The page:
The Graham lab focuses on the TAM family of receptor tyrosine kinases (Tyro-3, Axl, and Mer) and their roles in development and progression of human cancer. TAM-family tyrosine kinases regulate a spectrum of normal cellular processes, including proliferation/survival, adhesion and migration, blood clot stabilization, and regulation of inflammatory cytokine release. Signaling pathways downstream of TAM receptor activation have mediate diverse cellular functions, including macrophage clearance of apoptotic cells, platelet aggregation, and natural killer (NK) cell differentiation. Aberrant expression of the TAM-family receptors and their ligands has been demonstrated in a wide variety of human cancers.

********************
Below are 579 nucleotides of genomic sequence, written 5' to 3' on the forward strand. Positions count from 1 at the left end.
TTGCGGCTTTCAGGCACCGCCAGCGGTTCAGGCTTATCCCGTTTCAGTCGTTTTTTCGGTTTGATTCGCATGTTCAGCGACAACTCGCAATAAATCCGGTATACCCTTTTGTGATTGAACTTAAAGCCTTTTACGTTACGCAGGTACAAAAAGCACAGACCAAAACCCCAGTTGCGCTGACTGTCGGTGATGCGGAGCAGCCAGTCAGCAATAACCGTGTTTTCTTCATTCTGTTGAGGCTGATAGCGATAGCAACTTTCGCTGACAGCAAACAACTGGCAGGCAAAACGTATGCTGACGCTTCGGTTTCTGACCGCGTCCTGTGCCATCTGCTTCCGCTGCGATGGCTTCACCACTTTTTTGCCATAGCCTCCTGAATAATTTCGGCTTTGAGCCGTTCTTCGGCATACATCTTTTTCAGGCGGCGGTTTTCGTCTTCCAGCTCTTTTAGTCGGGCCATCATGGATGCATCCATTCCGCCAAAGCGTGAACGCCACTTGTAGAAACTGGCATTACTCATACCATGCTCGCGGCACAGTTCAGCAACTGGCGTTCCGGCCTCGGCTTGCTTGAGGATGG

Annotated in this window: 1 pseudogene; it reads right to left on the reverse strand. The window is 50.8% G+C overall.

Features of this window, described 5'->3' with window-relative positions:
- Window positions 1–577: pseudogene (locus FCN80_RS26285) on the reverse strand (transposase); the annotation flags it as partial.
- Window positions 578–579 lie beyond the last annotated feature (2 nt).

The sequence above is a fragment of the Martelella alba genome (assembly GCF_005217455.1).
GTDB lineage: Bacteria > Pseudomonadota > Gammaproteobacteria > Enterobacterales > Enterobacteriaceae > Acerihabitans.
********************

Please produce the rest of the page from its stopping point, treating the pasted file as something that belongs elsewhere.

Current projects include the study of TAM receptors in acute lymphoblastic leukemia, acute myeloid leukemia, melanoma, non-small cell lung cancer. Inhibition of Mer and/or Axl using shRNA leads to decreased signaling through these survival pathways, induction of cancer cell death, decreased colony formation in clonogenic or soft agar assays and decreased tumor growth in animal models. In addition, shRNA-mediated inhibition of Mer and/or Axl increases the sensitivity of tumor cells to traditional cytotoxic chemotherapies. Moreover, we have recently shown that Mer functions in the immune system to promote an anti-inflammatory phenotype that promotes tumorigenesis. These pre-clinical data identify and validate Mer as a potential therapeutic target for treatment of a wide spectrum of tumor types. Most recently, we have developed first-in-class, novel Mer-selective small molecule inhibitors in conjunction with our collaborators at the University of North Carolina. These Mer inhibitors in are now in a first in human clinical trial for relapsed/refractory solid tumors, and plans are in place to launch a clincal trial in acute leukemia later this year.